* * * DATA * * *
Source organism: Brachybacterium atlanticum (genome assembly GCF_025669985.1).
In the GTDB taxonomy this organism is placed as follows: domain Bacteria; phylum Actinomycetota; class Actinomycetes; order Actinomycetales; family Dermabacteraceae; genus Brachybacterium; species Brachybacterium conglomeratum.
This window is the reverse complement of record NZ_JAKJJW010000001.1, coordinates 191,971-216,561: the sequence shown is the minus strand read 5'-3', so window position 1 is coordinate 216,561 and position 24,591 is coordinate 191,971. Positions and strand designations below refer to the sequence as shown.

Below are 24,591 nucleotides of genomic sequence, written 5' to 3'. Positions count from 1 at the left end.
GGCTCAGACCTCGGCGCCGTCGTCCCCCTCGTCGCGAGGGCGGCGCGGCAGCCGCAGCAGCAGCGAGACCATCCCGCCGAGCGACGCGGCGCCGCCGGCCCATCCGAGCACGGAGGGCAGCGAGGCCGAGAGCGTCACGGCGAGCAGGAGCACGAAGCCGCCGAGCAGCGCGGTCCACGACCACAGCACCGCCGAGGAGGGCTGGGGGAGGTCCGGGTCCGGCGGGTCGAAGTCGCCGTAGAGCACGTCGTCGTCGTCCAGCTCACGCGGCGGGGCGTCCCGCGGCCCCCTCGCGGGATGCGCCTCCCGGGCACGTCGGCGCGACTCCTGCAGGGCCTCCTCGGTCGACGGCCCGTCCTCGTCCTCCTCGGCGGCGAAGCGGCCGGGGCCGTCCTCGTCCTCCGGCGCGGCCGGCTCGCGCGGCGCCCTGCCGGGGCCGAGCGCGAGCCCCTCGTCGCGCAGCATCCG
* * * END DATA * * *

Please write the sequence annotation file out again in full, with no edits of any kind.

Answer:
Source organism: Brachybacterium atlanticum (genome assembly GCF_025669985.1).
In the GTDB taxonomy this organism is placed as follows: domain Bacteria; phylum Actinomycetota; class Actinomycetes; order Actinomycetales; family Dermabacteraceae; genus Brachybacterium; species Brachybacterium conglomeratum.
This window is the reverse complement of record NZ_JAKJJW010000001.1, coordinates 191,971-216,561: the sequence shown is the minus strand read 5'-3', so window position 1 is coordinate 216,561 and position 24,591 is coordinate 191,971. Positions and strand designations below refer to the sequence as shown.

Below are 24,591 nucleotides of genomic sequence, written 5' to 3'. Positions count from 1 at the left end.
GGCTCAGACCTCGGCGCCGTCGTCCCCCTCGTCGCGAGGGCGGCGCGGCAGCCGCAGCAGCAGCGAGACCATCCCGCCGAGCGACGCGGCGCCGCCGGCCCATCCGAGCACGGAGGGCAGCGAGGCCGAGAGCGTCACGGCGAGCAGGAGCACGAAGCCGCCGAGCAGCGCGGTCCACGACCACAGCACCGCCGAGGAGGGCTGGGGGAGGTCCGGGTCCGGCGGGTCGAAGTCGCCGTAGAGCACGTCGTCGTCGTCCAGCTCACGCGGCGGGGCGTCCCGCGGCCCCCTCGCGGGATGCGCCTCCCGGGCACGTCGGCGCGACTCCTGCAGGGCCTCCTCGGTCGACGGCCCGTCCTCGTCCTCCTCGGCGGCGAAGCGGCCGGGGCCGTCCTCGTCCTCCGGCGCGGCCGGCTCGCGCGGCGCCCTGCCGGGGCCGAGCGCGAGCCCCTCGTCGCGCAGCATCCG